With regard to layout, the lines of verse, as well as the stage directions, should be clear,spacious and unencumbered; the explanatory material, by contrast, should be full but unobtrusive. In this regard, the otherwise useful Everyman Shakespeare (Everyman; 211 pages; $5.95), edited by John Andrews, presents a version overshadowed by facing pages of densely printed notes; the Folger edition adopts this distracting format too, creating a cluttered effect. Mr. Raffel’s Yale text, though handsomely printed, is so sprigged with footnote numbers that after a scene or two the verse seems festooned with barbed wire. By contrast, both the Pelican and the Oxford editions are laid out with impressive elegance and lucidity.

Though all six contain detailed and sometimes superb introductory essays, along with reading lists, plot summaries, chronologies, keys to “famous lines,” and illustrations of varying relevance, the Norton Critical Edition of “Macbeth” is in a category of its own. With excerpts and essays by everyone from Martin Luther to Derek Jacobi, this indispensable compendium hems the malign Macbeth in more densely than Birnam Wood.

If I had to rank these six I’d give first place to the Oxford Shakespeare for its splendid annotation and superb readability of text; but the Yale edition, with its original insights, wouldn’t be far behind. Of the three richest in sheer factual information – and most obviously intended for students – the svelte little Folger is the most pocketable, the Norton the bulkiest (and the fullest), and the Everyman the densest. But for the sheer pleasure of “Macbeth,” the lightly annotated (but wonderfully introduced) Pelican edition, which gives pride of place to the text itself, couldn’t be bettered.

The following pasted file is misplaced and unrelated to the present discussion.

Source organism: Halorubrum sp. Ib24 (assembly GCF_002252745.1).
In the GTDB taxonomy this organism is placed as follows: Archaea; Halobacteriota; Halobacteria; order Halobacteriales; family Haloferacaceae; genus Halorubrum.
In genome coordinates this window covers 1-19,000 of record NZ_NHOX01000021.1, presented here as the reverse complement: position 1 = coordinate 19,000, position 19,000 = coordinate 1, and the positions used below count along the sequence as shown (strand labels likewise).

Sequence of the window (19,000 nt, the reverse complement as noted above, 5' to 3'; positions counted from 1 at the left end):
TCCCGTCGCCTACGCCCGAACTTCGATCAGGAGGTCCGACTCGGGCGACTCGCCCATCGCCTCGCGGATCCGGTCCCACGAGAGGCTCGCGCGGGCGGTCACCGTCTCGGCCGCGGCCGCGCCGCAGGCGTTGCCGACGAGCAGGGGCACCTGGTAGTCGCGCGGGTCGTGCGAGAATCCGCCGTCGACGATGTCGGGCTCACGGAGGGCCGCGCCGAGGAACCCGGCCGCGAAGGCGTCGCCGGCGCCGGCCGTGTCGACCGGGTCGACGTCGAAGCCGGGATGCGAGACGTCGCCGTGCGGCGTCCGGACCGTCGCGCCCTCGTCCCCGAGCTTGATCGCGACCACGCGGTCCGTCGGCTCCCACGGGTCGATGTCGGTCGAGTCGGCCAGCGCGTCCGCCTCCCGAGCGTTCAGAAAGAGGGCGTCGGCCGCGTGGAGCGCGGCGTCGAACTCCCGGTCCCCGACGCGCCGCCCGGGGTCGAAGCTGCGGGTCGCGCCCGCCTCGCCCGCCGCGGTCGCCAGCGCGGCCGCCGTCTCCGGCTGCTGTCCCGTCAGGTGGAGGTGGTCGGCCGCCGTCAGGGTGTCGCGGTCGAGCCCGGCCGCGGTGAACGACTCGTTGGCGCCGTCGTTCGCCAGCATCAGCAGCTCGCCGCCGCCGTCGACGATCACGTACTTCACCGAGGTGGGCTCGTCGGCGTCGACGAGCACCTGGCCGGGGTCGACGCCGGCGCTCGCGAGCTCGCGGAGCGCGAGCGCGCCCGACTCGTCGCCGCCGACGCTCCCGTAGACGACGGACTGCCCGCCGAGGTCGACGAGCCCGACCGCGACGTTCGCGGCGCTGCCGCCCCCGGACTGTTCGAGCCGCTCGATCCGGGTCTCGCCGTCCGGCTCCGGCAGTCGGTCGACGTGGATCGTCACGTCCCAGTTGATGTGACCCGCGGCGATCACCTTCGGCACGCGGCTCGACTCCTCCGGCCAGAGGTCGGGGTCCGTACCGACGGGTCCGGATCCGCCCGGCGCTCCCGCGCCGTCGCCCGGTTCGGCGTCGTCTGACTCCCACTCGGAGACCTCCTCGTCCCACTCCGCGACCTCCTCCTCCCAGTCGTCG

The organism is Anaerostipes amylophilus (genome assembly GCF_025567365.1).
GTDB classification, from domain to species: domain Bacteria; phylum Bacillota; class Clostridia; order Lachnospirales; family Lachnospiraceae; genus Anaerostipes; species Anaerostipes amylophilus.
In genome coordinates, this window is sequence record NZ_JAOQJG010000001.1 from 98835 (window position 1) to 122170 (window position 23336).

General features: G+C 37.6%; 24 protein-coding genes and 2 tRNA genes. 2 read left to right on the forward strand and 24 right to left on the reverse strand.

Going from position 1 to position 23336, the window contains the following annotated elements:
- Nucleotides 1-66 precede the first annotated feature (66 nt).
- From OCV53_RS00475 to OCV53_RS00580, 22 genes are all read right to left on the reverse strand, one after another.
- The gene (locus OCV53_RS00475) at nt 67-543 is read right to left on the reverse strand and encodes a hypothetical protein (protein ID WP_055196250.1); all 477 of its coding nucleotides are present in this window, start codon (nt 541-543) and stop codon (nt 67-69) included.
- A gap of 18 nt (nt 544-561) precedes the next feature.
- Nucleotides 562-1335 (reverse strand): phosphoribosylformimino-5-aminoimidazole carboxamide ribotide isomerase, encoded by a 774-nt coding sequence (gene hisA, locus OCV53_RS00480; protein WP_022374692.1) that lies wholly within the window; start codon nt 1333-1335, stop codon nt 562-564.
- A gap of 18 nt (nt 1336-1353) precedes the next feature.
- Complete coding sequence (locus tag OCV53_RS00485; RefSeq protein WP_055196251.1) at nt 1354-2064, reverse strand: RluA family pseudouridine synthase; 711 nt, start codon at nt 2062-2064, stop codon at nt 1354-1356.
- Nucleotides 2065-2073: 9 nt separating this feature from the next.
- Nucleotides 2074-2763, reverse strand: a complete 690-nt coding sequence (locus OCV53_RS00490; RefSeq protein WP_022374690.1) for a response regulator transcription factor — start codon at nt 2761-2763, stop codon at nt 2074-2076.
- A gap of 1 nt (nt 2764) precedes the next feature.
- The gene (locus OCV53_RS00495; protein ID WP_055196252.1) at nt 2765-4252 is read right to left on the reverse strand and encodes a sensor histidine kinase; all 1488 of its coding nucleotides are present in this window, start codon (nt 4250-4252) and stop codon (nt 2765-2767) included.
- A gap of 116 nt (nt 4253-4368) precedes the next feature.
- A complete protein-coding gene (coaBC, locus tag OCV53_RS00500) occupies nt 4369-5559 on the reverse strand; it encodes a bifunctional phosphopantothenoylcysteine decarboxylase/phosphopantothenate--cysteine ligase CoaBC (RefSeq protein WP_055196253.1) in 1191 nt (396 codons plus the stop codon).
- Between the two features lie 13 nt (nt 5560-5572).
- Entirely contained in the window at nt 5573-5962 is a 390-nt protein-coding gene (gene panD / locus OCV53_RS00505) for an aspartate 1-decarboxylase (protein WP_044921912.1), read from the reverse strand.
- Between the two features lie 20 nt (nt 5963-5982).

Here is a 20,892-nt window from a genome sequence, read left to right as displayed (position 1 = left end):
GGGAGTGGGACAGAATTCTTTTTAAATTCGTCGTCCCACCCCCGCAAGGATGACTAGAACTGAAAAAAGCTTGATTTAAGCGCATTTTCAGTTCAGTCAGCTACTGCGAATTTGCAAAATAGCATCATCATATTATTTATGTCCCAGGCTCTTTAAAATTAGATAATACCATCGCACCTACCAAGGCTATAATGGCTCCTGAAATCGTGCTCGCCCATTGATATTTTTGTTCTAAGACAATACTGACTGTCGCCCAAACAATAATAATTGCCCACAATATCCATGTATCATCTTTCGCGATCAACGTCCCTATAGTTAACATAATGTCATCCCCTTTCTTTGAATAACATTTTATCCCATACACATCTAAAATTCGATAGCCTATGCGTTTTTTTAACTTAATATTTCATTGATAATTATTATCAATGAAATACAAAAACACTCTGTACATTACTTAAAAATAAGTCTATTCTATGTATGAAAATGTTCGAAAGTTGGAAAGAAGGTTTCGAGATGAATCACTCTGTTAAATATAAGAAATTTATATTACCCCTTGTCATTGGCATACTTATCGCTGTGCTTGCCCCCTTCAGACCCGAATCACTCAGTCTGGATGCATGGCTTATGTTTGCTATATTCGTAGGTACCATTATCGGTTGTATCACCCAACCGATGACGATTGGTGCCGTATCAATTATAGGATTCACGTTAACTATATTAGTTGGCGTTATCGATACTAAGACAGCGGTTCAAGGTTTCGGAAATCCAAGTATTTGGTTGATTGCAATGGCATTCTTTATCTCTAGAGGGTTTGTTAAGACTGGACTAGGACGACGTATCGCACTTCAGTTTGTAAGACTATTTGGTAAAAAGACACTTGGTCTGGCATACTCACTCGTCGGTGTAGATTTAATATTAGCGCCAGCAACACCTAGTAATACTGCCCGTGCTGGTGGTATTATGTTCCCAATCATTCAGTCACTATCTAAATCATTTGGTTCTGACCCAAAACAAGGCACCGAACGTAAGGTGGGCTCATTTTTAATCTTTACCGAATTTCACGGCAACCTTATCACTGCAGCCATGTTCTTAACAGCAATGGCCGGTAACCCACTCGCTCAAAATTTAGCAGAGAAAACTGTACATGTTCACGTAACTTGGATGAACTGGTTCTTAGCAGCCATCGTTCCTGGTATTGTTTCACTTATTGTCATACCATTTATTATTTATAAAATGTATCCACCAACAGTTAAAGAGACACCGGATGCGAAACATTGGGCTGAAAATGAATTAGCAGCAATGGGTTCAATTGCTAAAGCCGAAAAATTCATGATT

In comparing these editions I began to feel a bit like Hamlet; the editors “word me” and the cumulative effect “puzzles the will.” Of course, that is their job. In tracking their varied explanations for such familiar phrases as “the weird sisters,” I felt at once exhilarated and oppressed. One traces it to a Scottish word,another to Old English, still another notes that it was once printed as “wayward,” though all agree that it connotes fate and that the cackling witches are diviners rather than mere evil presences. This is good to know; and yet, over the centuries, Shakespeare’s words have outgrown their original meanings. Since 1623, that fateful trio, still fresh from “killing swine,” have not only grown weirder themselves but have given new dimensions to weirdness itself.

The New York Sun